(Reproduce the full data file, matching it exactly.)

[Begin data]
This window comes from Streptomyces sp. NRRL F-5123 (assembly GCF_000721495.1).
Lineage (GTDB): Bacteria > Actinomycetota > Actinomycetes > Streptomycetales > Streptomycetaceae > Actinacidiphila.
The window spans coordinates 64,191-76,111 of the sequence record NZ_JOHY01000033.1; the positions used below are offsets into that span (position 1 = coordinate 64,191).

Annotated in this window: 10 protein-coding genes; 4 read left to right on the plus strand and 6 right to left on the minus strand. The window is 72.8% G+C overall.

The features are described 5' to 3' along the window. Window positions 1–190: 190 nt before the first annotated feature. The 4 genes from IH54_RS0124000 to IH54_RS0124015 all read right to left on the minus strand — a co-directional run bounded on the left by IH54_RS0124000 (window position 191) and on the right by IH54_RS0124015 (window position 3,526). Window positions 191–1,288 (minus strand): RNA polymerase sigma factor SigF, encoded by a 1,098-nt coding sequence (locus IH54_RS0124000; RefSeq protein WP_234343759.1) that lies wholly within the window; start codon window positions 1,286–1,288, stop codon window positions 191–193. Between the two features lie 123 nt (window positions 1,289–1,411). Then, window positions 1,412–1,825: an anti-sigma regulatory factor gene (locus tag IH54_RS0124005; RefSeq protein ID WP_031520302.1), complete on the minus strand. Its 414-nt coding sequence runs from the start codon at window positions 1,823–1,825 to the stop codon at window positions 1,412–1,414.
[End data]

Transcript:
This window comes from Streptomyces sp. NRRL F-5123 (assembly GCF_000721495.1).
Lineage (GTDB): Bacteria > Actinomycetota > Actinomycetes > Streptomycetales > Streptomycetaceae > Actinacidiphila.
The window spans coordinates 64,191-76,111 of the sequence record NZ_JOHY01000033.1; the positions used below are offsets into that span (position 1 = coordinate 64,191).

Annotated in this window: 10 protein-coding genes; 4 read left to right on the plus strand and 6 right to left on the minus strand. The window is 72.8% G+C overall.

The features are described 5' to 3' along the window. Window positions 1–190: 190 nt before the first annotated feature. The 4 genes from IH54_RS0124000 to IH54_RS0124015 all read right to left on the minus strand — a co-directional run bounded on the left by IH54_RS0124000 (window position 191) and on the right by IH54_RS0124015 (window position 3,526). Window positions 191–1,288 (minus strand): RNA polymerase sigma factor SigF, encoded by a 1,098-nt coding sequence (locus IH54_RS0124000; RefSeq protein WP_234343759.1) that lies wholly within the window; start codon window positions 1,286–1,288, stop codon window positions 191–193. Between the two features lie 123 nt (window positions 1,289–1,411). Then, window positions 1,412–1,825: an anti-sigma regulatory factor gene (locus tag IH54_RS0124005; RefSeq protein ID WP_031520302.1), complete on the minus strand. Its 414-nt coding sequence runs from the start codon at window positions 1,823–1,825 to the stop codon at window positions 1,412–1,414.